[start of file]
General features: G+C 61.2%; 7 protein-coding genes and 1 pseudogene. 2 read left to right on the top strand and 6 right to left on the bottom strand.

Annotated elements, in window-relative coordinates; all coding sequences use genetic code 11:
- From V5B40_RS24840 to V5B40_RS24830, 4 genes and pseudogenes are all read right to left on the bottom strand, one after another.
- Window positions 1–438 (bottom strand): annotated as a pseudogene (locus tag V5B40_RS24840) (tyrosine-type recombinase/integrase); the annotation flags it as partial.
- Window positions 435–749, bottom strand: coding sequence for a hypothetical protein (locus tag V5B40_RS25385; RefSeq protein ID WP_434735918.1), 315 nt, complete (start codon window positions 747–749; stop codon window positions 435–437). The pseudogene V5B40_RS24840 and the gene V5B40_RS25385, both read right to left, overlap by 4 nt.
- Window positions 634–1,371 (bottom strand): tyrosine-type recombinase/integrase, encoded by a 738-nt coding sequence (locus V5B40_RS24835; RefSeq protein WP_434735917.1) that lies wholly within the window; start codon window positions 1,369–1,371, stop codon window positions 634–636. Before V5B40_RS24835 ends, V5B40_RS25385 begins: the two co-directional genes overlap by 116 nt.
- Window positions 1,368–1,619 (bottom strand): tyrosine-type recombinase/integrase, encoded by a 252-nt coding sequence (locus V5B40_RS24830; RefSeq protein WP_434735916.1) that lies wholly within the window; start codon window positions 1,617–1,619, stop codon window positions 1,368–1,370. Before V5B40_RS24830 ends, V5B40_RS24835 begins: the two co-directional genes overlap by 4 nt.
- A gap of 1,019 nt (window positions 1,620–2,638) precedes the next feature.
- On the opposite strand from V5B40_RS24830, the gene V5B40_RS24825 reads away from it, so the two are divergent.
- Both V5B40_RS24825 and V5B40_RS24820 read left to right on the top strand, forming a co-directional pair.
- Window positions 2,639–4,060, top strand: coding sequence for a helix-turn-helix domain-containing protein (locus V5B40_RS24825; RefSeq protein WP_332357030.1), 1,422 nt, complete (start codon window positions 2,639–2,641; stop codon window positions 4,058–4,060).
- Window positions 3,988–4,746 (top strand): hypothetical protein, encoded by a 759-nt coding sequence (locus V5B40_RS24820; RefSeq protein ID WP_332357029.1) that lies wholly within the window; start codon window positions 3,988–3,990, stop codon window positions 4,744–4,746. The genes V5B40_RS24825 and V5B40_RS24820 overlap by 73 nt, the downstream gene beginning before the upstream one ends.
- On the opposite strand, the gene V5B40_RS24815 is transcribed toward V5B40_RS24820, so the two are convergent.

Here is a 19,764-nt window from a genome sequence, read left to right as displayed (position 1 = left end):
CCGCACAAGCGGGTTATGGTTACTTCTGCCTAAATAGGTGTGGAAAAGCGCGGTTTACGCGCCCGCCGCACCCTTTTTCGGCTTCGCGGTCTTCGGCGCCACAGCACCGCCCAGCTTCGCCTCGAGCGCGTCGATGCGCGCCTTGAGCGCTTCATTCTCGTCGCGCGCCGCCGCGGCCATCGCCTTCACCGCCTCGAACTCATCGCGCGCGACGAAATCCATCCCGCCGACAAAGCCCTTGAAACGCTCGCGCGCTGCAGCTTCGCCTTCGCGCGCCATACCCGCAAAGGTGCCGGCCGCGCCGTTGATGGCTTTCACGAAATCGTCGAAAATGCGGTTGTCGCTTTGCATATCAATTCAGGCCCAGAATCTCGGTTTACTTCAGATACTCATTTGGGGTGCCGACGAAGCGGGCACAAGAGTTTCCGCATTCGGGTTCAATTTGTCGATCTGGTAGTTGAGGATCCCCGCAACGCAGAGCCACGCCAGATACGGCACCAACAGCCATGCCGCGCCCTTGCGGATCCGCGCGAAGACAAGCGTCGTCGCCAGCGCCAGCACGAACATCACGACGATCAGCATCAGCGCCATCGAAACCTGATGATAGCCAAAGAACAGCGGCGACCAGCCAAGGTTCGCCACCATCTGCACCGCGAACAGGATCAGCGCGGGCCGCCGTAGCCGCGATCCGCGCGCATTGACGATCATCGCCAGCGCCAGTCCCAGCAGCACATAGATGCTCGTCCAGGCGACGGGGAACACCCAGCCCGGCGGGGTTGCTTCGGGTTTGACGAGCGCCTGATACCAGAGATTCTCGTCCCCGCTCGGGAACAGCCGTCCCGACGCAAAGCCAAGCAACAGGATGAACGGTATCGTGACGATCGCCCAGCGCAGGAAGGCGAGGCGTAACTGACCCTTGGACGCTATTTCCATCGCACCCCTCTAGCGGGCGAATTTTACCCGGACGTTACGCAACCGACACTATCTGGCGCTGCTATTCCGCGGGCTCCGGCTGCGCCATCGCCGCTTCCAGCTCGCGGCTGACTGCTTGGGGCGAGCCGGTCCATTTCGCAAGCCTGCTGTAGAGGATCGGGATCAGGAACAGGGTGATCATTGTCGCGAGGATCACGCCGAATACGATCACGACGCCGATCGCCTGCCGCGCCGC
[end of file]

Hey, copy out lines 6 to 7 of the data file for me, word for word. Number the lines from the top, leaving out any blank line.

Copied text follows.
- Window positions 634–1,371 (bottom strand): tyrosine-type recombinase/integrase, encoded by a 738-nt coding sequence (locus V5B40_RS24835; RefSeq protein WP_434735917.1) that lies wholly within the window; start codon window positions 1,369–1,371, stop codon window positions 634–636. Before V5B40_RS24835 ends, V5B40_RS25385 begins: the two co-directional genes overlap by 116 nt.
- Window positions 1,368–1,619 (bottom strand): tyrosine-type recombinase/integrase, encoded by a 252-nt coding sequence (locus V5B40_RS24830; RefSeq protein WP_434735916.1) that lies wholly within the window; start codon window positions 1,617–1,619, stop codon window positions 1,368–1,370. Before V5B40_RS24830 ends, V5B40_RS24835 begins: the two co-directional genes overlap by 4 nt.